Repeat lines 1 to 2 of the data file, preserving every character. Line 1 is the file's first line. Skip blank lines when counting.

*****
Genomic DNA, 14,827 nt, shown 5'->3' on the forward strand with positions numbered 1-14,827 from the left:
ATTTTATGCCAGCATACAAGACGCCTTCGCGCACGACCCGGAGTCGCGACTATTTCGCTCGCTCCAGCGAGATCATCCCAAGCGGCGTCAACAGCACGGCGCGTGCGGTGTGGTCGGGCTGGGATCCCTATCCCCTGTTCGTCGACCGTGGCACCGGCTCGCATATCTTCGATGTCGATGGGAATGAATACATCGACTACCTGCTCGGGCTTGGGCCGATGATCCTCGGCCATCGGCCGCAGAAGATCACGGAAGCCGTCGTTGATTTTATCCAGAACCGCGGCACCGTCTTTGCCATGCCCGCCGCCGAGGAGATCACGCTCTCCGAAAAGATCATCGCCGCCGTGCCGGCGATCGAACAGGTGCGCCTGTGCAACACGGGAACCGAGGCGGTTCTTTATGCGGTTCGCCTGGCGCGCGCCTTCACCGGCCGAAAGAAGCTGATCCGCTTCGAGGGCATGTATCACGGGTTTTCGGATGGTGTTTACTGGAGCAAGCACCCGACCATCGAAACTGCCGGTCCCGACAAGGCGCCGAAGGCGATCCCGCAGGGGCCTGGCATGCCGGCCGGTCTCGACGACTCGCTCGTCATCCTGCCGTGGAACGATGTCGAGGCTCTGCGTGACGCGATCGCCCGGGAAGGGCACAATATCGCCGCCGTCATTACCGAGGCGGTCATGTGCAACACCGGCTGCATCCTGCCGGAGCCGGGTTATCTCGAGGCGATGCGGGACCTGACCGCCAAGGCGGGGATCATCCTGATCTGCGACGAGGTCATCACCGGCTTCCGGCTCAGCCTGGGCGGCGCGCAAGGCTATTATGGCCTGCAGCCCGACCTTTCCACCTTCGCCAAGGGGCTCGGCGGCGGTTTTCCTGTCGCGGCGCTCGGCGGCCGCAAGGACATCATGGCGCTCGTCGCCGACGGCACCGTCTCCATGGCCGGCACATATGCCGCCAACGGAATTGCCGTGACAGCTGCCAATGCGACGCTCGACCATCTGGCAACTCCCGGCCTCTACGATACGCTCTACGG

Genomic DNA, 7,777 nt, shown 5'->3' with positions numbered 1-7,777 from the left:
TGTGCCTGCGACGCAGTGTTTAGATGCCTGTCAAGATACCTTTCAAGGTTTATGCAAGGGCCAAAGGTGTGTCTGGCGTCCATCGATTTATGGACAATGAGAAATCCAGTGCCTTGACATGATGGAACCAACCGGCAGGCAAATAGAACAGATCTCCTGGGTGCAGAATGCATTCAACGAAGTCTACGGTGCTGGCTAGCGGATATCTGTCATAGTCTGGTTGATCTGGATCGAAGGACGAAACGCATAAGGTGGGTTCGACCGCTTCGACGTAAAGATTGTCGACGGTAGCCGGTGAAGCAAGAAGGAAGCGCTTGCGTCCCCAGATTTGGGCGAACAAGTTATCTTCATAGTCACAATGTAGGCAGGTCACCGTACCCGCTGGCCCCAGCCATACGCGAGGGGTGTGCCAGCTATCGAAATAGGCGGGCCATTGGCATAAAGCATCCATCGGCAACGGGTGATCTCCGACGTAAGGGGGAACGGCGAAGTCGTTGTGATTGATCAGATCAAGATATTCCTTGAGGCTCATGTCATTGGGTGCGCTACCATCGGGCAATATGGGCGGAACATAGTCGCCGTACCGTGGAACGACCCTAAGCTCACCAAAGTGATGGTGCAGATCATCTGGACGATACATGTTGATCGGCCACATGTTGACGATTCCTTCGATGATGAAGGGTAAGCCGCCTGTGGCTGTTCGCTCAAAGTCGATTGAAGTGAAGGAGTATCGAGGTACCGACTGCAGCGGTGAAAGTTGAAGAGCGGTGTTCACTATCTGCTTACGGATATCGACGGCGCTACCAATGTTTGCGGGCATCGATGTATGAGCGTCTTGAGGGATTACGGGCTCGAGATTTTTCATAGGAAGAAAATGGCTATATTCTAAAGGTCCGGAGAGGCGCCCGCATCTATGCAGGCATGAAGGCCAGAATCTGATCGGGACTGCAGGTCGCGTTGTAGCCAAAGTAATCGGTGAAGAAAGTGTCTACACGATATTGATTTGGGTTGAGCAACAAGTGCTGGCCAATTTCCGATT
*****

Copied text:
Genomic DNA, 14,827 nt, shown 5'->3' on the forward strand with positions numbered 1-14,827 from the left:
ATTTTATGCCAGCATACAAGACGCCTTCGCGCACGACCCGGAGTCGCGACTATTTCGCTCGCTCCAGCGAGATCATCCCAAGCGGCGTCAACAGCACGGCGCGTGCGGTGTGGTCGGGCTGGGATCCCTATCCCCTGTTCGTCGACCGTGGCACCGGCTCGCATATCTTCGATGTCGATGGGAATGAATACATCGACTACCTGCTCGGGCTTGGGCCGATGATCCTCGGCCATCGGCCGCAGAAGATCACGGAAGCCGTCGTTGATTTTATCCAGAACCGCGGCACCGTCTTTGCCATGCCCGCCGCCGAGGAGATCACGCTCTCCGAAAAGATCATCGCCGCCGTGCCGGCGATCGAACAGGTGCGCCTGTGCAACACGGGAACCGAGGCGGTTCTTTATGCGGTTCGCCTGGCGCGCGCCTTCACCGGCCGAAAGAAGCTGATCCGCTTCGAGGGCATGTATCACGGGTTTTCGGATGGTGTTTACTGGAGCAAGCACCCGACCATCGAAACTGCCGGTCCCGACAAGGCGCCGAAGGCGATCCCGCAGGGGCCTGGCATGCCGGCCGGTCTCGACGACTCGCTCGTCATCCTGCCGTGGAACGATGTCGAGGCTCTGCGTGACGCGATCGCCCGGGAAGGGCACAATATCGCCGCCGTCATTACCGAGGCGGTCATGTGCAACACCGGCTGCATCCTGCCGGAGCCGGGTTATCTCGAGGCGATGCGGGACCTGACCGCCAAGGCGGGGATCATCCTGATCTGCGACGAGGTCATCACCGGCTTCCGGCTCAGCCTGGGCGGCGCGCAAGGCTATTATGGCCTGCAGCCCGACCTTTCCACCTTCGCCAAGGGGCTCGGCGGCGGTTTTCCTGTCGCGGCGCTCGGCGGCCGCAAGGACATCATGGCGCTCGTCGCCGACGGCACCGTCTCCATGGCCGGCACATATGCCGCCAACGGAATTGCCGTGACAGCTGCCAATGCGACGCTCGACCATCTGGCAACTCCCGGCCTCTACGATACGCTCTACGG